Purpose: Recently, we developed a novel active learning framework, qVFM, to map visual functions in the visual field. The method has been implemented and validated in measuring light sensitivity and contrast sensitivity visual field maps (VFMs) of normal observers. In this study, we evaluated the performance of the qVFM method in mapping the light sensitivity VFM of simulated patients with peripheral scotoma, glaucoma, age-related macular degeneration (AMD), and cataract.
Methods: For each simulated patient, we sampled 100 locations (60 × 60 degrees) of the visual field and compared the performance of the qVFM method with a procedure that tests each location independently (the qYN method) in a cued Yes/No task. Two different switch modules, the distribution sampling method (DSM) and parameter delivering method (PDM), were implemented in the qVFM method. Simulated runs of 1,200 trials were used to compare the accuracy and precision of the qVFM-DSM, qVFM-PDM and qYN methods.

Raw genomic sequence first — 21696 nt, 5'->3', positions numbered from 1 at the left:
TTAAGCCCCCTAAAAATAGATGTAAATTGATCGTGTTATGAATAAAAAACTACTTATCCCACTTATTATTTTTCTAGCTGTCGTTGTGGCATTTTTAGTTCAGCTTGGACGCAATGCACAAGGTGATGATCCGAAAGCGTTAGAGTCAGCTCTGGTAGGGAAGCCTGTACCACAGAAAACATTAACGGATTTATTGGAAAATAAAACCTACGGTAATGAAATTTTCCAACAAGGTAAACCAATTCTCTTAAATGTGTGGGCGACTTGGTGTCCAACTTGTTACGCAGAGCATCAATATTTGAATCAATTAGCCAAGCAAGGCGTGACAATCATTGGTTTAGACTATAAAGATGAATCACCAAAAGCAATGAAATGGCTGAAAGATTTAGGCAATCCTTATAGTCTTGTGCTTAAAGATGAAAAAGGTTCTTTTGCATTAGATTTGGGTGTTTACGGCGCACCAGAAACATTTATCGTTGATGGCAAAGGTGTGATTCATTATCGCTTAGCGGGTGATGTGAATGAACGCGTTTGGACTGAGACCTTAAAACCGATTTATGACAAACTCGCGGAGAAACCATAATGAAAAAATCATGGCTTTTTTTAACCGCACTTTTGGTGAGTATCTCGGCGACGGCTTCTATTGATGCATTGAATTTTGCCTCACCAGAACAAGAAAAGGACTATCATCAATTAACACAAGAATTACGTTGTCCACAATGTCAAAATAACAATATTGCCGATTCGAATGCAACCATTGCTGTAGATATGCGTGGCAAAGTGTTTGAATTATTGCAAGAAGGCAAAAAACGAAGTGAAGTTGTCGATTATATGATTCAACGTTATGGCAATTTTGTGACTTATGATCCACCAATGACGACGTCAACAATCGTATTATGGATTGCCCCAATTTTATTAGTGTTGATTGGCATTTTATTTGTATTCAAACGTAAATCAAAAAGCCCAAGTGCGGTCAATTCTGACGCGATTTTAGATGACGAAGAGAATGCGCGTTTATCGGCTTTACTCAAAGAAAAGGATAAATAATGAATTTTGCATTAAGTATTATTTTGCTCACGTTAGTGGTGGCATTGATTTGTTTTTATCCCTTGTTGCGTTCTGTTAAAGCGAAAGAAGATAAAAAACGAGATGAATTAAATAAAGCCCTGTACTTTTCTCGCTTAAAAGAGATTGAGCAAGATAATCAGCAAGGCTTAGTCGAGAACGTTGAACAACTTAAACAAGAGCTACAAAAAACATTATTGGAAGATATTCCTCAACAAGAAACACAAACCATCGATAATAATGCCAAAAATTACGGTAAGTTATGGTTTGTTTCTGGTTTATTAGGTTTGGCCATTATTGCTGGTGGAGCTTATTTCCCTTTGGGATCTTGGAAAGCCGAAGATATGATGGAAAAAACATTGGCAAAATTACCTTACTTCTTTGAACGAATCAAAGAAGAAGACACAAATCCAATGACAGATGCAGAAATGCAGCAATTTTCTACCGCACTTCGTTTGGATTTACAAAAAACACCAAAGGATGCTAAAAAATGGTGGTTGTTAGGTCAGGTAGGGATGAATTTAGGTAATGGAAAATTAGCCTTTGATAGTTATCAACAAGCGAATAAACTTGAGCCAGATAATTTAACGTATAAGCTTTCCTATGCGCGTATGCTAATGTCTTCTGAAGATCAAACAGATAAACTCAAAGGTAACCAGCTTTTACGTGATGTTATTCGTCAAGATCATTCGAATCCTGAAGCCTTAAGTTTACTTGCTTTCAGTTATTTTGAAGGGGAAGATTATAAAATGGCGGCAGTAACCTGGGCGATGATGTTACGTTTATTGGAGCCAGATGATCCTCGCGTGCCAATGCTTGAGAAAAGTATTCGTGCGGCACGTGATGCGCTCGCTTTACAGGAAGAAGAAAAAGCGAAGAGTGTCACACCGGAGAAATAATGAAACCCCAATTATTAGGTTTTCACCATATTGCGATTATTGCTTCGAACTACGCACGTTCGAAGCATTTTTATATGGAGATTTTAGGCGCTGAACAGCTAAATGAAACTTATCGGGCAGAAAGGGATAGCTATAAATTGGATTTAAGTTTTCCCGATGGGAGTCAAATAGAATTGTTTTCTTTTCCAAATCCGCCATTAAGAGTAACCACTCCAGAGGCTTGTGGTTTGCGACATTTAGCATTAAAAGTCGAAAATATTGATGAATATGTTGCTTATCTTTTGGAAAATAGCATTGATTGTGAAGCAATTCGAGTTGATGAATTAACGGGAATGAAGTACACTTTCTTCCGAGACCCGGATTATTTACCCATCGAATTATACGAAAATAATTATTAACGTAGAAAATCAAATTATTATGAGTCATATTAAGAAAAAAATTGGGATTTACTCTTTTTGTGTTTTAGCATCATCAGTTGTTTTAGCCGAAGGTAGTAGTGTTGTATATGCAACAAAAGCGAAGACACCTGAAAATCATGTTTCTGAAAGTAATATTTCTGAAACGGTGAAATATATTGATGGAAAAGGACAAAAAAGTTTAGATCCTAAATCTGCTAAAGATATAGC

Results: The qVFM method with both switch modules can provide accurate, precise, and efficient assessments of the light sensitivity VFM for the simulated patients, with the qVFM-PDM method better at detecting VFM deficits in the simulated glaucoma.
Conclusions: The qVFM method can be used to characterize residual vision of simulated ophthalmic patients. The study sets the stage for further investigation with real patients and potential translation of the method into clinical practice.